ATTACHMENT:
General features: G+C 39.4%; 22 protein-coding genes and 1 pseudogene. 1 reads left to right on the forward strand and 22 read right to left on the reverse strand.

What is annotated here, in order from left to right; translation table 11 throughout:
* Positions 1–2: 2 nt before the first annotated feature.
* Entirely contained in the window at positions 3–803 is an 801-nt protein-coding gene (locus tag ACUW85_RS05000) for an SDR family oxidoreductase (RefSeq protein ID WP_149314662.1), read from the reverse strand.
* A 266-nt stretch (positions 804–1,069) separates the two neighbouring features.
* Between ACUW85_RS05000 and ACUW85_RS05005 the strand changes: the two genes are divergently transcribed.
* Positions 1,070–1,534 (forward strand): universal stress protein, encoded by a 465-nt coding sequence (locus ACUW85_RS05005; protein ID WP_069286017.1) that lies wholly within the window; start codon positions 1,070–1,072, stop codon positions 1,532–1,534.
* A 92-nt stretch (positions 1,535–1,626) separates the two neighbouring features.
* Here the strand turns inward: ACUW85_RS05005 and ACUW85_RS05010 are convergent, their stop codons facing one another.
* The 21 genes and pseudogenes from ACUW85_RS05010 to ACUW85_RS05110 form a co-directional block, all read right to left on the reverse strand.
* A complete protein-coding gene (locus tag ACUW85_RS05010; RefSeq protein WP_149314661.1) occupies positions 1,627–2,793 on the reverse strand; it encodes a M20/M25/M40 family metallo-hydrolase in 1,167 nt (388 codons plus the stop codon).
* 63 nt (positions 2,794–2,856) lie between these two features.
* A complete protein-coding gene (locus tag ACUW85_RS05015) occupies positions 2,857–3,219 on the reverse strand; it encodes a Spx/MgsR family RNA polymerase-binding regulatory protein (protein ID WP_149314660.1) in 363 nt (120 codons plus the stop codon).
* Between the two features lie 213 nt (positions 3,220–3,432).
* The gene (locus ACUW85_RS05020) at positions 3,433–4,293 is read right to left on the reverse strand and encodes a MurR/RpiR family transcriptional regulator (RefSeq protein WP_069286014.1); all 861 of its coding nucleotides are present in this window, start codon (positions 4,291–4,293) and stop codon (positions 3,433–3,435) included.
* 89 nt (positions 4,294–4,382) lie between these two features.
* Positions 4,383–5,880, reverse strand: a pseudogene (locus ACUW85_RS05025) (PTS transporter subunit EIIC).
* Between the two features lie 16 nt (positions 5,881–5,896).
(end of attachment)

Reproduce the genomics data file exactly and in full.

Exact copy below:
General features: G+C 39.4%; 22 protein-coding genes and 1 pseudogene. 1 reads left to right on the forward strand and 22 read right to left on the reverse strand.

What is annotated here, in order from left to right; translation table 11 throughout:
* Positions 1–2: 2 nt before the first annotated feature.
* Entirely contained in the window at positions 3–803 is an 801-nt protein-coding gene (locus tag ACUW85_RS05000) for an SDR family oxidoreductase (RefSeq protein ID WP_149314662.1), read from the reverse strand.
* A 266-nt stretch (positions 804–1,069) separates the two neighbouring features.
* Between ACUW85_RS05000 and ACUW85_RS05005 the strand changes: the two genes are divergently transcribed.
* Positions 1,070–1,534 (forward strand): universal stress protein, encoded by a 465-nt coding sequence (locus ACUW85_RS05005; protein ID WP_069286017.1) that lies wholly within the window; start codon positions 1,070–1,072, stop codon positions 1,532–1,534.
* A 92-nt stretch (positions 1,535–1,626) separates the two neighbouring features.
* Here the strand turns inward: ACUW85_RS05005 and ACUW85_RS05010 are convergent, their stop codons facing one another.
* The 21 genes and pseudogenes from ACUW85_RS05010 to ACUW85_RS05110 form a co-directional block, all read right to left on the reverse strand.
* A complete protein-coding gene (locus tag ACUW85_RS05010; RefSeq protein WP_149314661.1) occupies positions 1,627–2,793 on the reverse strand; it encodes a M20/M25/M40 family metallo-hydrolase in 1,167 nt (388 codons plus the stop codon).
* 63 nt (positions 2,794–2,856) lie between these two features.
* A complete protein-coding gene (locus tag ACUW85_RS05015) occupies positions 2,857–3,219 on the reverse strand; it encodes a Spx/MgsR family RNA polymerase-binding regulatory protein (protein ID WP_149314660.1) in 363 nt (120 codons plus the stop codon).
* Between the two features lie 213 nt (positions 3,220–3,432).
* The gene (locus ACUW85_RS05020) at positions 3,433–4,293 is read right to left on the reverse strand and encodes a MurR/RpiR family transcriptional regulator (RefSeq protein WP_069286014.1); all 861 of its coding nucleotides are present in this window, start codon (positions 4,291–4,293) and stop codon (positions 3,433–3,435) included.
* 89 nt (positions 4,294–4,382) lie between these two features.
* Positions 4,383–5,880, reverse strand: a pseudogene (locus ACUW85_RS05025) (PTS transporter subunit EIIC).
* Between the two features lie 16 nt (positions 5,881–5,896).